Sunday, January 14, 2007

Now that I finally got around to blogging, I can't think of what I wanted to blog about. I've gotta start scratching reminders on my arm with a pen so I can remember.

Of course, classes has last semester! (Although I still have a couple semesters' worth of thesis writing left...) I'm unofficially taking a writing class, with Brandon Sanderson as the teacher (of Elantris and Mystborn fame, neither of which I have read). It looks like it'll be a great class though, and I'm excited for an outside motivation to write.

When Brandon divided the class into groups, one of the groups he titled the "Uber" group. Since I consider myself a halfway decent writer and am looking for some quality critiquing, I attached myself to that group. The four people in our group (including a student editor of a school magazine) exchanged email addresses, so we could send each other the usernames for a LiveJournal account we were required to set up for the class.

The email from one of my fellow students had no capitalization, he used "you're" when he should have used "your," and he actually used the word "guys's." Aiee. I can see we have a long semester ahead of us...

Curses. I know I had something to in particular to blog about...wait! I just remembered!

Snow Camping

Over the weekend, I went on a snowshoeing/snowcaving trip. Now, I won't blame everything that happened on Bob (names have been changed), but let me tell you the story. As Patrick McManus would have put it, "in terms of misery, it was very fine."

We were supposed to leave around three PM on Friday, which would put us at the trailhead with just enough light to see where we were going. 3:00 rolled around, 3:30, 4:00...still no Bob. Finally, about 4:15, he calls me. "Sorry I'm late, I just finished a school project. I'll be home in 10 minutes...then I'll start packing."

I head over to his place and we finally leave. He left his sleeping bag in Idaho so he's just taking a couple army blankets, and he has no food. Rather than lose even more time stopping at the store, I tell him I have enough for both of us (I do--better safe than sorry on a snow-camping trip).

I've already told people back home what trailhead we'd be starting from, but by the time we get to the general area, it's snowing, and too dark to see anything. We drive back and forth several times, and finally give up, settling on the first pull-off we can find that doesn't say "no camping." Strapping snowshoes to our feet, we start hiking.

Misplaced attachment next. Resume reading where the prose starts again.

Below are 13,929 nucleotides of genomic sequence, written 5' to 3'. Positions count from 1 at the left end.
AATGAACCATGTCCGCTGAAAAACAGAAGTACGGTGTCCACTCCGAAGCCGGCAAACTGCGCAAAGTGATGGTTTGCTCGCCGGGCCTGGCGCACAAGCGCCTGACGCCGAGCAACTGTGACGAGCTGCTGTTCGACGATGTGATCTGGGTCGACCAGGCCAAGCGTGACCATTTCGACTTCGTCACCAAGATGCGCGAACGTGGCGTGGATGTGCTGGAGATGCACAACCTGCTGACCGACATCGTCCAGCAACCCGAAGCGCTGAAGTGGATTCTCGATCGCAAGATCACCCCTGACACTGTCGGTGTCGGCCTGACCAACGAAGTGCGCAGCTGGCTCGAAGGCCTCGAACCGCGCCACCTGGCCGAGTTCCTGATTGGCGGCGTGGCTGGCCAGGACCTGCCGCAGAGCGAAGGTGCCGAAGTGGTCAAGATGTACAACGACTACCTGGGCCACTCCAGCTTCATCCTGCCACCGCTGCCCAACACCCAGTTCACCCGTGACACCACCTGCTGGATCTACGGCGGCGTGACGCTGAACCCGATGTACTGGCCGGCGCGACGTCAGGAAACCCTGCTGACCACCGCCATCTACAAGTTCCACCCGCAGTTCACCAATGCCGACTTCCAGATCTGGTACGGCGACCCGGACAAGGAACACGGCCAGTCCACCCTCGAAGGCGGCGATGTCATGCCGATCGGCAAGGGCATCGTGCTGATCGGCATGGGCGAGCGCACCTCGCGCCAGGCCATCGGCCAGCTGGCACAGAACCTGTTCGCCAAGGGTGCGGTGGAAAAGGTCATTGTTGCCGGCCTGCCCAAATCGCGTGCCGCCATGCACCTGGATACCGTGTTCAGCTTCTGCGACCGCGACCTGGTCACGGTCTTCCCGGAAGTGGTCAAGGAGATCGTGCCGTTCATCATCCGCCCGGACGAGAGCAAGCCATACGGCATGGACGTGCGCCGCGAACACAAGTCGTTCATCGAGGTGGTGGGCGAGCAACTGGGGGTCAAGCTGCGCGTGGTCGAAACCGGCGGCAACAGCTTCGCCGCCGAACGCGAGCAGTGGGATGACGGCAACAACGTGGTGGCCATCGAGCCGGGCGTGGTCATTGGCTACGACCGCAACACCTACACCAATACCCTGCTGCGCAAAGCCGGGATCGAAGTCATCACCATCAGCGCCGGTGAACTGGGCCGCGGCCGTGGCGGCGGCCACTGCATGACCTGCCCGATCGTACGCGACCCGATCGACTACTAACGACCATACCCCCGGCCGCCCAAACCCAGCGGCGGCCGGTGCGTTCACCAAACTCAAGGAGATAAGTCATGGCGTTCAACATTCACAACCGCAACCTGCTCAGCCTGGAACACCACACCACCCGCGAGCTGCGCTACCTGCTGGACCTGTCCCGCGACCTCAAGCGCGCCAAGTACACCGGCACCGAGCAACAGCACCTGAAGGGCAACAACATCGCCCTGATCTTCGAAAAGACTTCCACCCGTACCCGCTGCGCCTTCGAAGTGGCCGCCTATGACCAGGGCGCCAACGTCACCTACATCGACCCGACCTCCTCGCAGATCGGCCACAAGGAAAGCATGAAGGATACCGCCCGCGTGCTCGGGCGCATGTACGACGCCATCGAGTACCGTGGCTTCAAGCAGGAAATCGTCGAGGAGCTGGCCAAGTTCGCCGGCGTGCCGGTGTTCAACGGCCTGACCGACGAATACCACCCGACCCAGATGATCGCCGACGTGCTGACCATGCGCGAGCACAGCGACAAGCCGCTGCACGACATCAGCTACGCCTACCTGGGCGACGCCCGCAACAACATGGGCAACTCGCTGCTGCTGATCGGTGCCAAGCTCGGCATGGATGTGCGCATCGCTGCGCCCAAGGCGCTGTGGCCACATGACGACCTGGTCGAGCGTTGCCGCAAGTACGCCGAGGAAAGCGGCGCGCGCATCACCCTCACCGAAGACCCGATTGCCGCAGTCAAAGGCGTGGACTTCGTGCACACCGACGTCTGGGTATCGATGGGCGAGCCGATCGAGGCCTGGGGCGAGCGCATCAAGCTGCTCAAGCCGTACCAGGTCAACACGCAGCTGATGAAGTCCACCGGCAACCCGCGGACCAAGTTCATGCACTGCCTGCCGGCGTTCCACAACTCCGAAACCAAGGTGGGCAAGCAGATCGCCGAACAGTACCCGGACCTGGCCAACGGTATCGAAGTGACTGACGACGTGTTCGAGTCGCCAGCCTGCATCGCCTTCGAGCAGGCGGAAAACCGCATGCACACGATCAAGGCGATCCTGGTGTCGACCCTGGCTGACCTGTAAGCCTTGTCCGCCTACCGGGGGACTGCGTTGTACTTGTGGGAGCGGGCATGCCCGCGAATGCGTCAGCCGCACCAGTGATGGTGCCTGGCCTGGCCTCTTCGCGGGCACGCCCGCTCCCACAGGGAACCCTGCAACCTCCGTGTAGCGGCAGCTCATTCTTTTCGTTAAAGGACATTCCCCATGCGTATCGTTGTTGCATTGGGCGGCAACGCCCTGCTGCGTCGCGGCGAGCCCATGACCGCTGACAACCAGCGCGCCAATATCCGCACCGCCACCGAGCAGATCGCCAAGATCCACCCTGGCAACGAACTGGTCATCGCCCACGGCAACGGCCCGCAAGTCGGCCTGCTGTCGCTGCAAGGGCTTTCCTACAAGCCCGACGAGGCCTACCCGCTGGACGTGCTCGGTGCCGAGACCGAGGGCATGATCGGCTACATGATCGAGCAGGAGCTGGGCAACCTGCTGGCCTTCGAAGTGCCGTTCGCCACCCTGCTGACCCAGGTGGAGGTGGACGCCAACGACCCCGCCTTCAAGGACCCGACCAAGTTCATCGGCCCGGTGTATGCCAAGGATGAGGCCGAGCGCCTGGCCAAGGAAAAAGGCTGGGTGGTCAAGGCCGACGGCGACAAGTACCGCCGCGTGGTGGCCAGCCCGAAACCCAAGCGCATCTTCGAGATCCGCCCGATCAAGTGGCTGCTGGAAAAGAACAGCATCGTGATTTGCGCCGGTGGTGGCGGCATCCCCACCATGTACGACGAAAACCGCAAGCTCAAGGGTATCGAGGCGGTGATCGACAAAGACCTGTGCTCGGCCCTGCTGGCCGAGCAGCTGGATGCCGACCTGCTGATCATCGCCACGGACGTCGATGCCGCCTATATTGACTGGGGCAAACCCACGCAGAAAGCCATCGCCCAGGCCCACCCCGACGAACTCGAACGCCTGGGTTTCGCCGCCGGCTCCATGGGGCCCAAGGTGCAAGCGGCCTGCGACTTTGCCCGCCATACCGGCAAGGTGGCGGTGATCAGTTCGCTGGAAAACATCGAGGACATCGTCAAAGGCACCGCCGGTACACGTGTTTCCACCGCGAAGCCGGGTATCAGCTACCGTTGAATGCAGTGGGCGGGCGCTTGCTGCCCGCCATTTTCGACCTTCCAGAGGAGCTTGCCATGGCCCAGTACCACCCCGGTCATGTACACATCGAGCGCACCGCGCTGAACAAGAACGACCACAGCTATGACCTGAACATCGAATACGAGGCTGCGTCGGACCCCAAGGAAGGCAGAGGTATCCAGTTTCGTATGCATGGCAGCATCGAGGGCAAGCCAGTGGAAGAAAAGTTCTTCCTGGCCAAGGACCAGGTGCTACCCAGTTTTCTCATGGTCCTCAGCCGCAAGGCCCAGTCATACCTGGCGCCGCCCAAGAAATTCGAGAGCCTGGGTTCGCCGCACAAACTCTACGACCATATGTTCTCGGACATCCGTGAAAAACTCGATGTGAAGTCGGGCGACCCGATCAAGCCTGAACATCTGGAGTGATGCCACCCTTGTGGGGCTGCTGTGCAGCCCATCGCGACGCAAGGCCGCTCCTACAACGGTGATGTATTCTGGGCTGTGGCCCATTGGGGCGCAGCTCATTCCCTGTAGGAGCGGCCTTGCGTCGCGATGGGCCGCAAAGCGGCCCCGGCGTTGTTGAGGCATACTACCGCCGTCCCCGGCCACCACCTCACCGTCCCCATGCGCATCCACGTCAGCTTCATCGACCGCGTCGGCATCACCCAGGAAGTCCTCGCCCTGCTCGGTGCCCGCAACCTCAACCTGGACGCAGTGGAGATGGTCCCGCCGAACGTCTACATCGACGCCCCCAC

The hike was actually very pleasant. We were bundled up warm, and the exertion kept us warm as well. Our plan was to hike for a while, then find a good place sheltered from the wind in the trees, and dig a snowcave. We quickly realized we had a problem: there were no trees. At least, there were no trees as far as we could see, which was admittedly not far, with the blowing snow and darkness.

We kept hiking, and eventually spotted a dark patch on the hillside we were hiking beside. Leaving the trail, we started uphill, sinking knee deep in fresh, powdery snow (WITH snowshoes on*).

By the time we reached the hilltop and started down the other side, we were tired enough that we stopped at the first likely-looking patch of trees and threw our packs down. We then went immediately to our next problem: the snow was so fine and powdery that a half-hour of digging with our snowshoes produced a pile of snow that barely would have made a decent snowcave for a midget, and that only if he was missing the lower half of his body.

Abandoning that idea, we decided to make a lean-to, leaning sticks against fallen tree that was several feet off the ground. Once we had a nice framework of sticks, we laid a tarp I had brought over the top, then started covering it with snow for insulation. It took another 45 minutes to do that, but when it was completed, it was high enough to not-quite sit upright in, rickety enough that a cooling sprinkle of snow would rain down anytime we moved, and it had a gaping front door to allow any cold that got in to easily escape.

We both slid into our sleeping accoutrements, me more or less on top of Bob due to the small dimensions and bowl-shape floor plan, and I cooked us up some Cup O' Soups. After, I snacked on a few cheese crackers, while Bob disappeared completely under his blanket in an attempt to get warm.

"I'm getting cracker crumbs in my sleeping bag," I observed casually.

"Ha ha! The wolves will go for you," he laughed.

I glanced out at the dark night. It was doubtful there were wolves in our immediate vicinity...but you never knew. Carefully, I crushed a couple crackers between my finger and sprinkled them quietly onto Bob's blanket.

As it turned out, the wolves didn't have time to find us. Ears tuned to any unusual noise, I woke about 2:3o in the morning to hear Bob's voice, "Are you awake?"

"I am now," I muttered.

"Good, because I'm freezing. Let's go home," he said.